Imagine the difference between a team names the Birds and a team named the Eagles. I see tremendous potential with using a spider as a mascot design wise. The name doesn't sound cool to me though. Even doing something akin to what the Mighty Ducks did would punch the name up.

 

You're right. If I see an eagle, I call it an eagle. But unless you're an arachnologist -- and apologies in advance if you are -- do you really think the average person looks at a spider and refers to it as a brown recluse or an American house spider? No. You call them spiders.

 

Black Widows may be an exception to the rule, but calling the team the Cleveland Black Widows makes about as much sense as calling them the Rocks. 

 

And, really — the Mighty Spiders? I would call that the opposite of cool. But as we like to say, it's all subjective. 

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2 hours ago, henburg said:

 

It's ultimately subjective of course, but I think it just sounds sort of try-hard and awkward. There's no alliteration or rhythm to it and I just can't really imagine it in a real context. In fact, I'm pretty sure that the major reason that Commodores is being thrown around is due to the nice alliteration it contains, but it wouldn't be my choice either.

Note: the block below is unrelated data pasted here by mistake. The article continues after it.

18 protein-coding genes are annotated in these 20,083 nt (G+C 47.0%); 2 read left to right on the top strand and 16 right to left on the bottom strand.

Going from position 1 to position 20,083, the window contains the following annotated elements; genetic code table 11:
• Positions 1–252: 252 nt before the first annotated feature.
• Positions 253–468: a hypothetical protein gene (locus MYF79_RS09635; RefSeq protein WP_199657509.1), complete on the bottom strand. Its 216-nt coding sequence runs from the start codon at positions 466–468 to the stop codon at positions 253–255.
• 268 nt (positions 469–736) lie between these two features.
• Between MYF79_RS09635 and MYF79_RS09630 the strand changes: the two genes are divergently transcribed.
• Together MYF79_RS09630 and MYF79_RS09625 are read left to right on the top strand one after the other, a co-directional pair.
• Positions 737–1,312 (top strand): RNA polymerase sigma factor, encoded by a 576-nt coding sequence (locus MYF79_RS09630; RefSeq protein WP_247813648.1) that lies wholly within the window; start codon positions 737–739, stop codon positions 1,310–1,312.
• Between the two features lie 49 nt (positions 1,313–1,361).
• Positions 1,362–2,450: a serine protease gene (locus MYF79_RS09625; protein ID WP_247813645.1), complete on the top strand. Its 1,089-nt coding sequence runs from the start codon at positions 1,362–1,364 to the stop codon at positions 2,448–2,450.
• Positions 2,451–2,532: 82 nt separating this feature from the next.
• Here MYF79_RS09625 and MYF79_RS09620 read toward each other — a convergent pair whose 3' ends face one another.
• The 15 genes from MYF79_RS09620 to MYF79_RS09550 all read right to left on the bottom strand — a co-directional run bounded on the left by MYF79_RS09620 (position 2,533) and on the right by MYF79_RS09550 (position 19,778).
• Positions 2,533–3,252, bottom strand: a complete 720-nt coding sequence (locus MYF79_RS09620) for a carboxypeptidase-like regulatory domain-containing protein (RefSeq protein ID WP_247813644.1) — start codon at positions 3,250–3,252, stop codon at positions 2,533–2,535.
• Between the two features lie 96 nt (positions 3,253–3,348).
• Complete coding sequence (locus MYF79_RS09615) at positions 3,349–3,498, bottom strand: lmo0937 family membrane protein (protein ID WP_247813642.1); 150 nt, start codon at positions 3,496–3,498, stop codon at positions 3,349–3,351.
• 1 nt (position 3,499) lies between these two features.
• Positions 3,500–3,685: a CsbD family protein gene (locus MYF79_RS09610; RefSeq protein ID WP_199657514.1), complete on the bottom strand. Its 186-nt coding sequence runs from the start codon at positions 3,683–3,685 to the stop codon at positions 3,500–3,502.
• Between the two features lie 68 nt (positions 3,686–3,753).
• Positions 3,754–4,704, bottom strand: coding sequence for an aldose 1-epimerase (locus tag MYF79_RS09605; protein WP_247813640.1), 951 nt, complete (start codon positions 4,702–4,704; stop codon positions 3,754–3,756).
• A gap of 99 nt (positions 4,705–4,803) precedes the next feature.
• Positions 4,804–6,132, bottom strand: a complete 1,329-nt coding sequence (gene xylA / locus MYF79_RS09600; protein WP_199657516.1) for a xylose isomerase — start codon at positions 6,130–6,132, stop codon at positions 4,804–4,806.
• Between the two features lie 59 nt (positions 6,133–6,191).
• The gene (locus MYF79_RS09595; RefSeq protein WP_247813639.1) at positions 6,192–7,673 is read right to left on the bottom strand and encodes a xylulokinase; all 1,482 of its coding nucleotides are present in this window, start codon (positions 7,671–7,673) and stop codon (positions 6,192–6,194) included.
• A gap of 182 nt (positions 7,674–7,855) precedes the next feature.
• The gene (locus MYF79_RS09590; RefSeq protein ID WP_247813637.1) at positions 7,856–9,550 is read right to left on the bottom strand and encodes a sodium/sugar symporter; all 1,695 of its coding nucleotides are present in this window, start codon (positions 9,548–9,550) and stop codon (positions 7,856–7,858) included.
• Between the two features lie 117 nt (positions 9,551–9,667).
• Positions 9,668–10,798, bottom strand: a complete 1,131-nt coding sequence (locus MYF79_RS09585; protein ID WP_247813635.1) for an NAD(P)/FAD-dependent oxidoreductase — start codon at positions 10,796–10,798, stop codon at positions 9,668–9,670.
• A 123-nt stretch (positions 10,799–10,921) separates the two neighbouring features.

I don't see it this way at all, but you're totally right in saying it's ultimately subjective. For me, the alliteration of the double Cs adds very little and the word Commodores is phonetically more of a mouthful, to the point that it negates any benefit of alliteration in the first place.

 

I'm a little surprised that Spiders is getting so much traction. I'm not an arachnophobe but it sounds skeevy in a way that Rays or Diamondbacks doesn't. It could work graphically if they go a more abstract route and focus more on the web as a visual identity rather than an eight legged creature.

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I would choose Spiders because of all of the headlines and puns: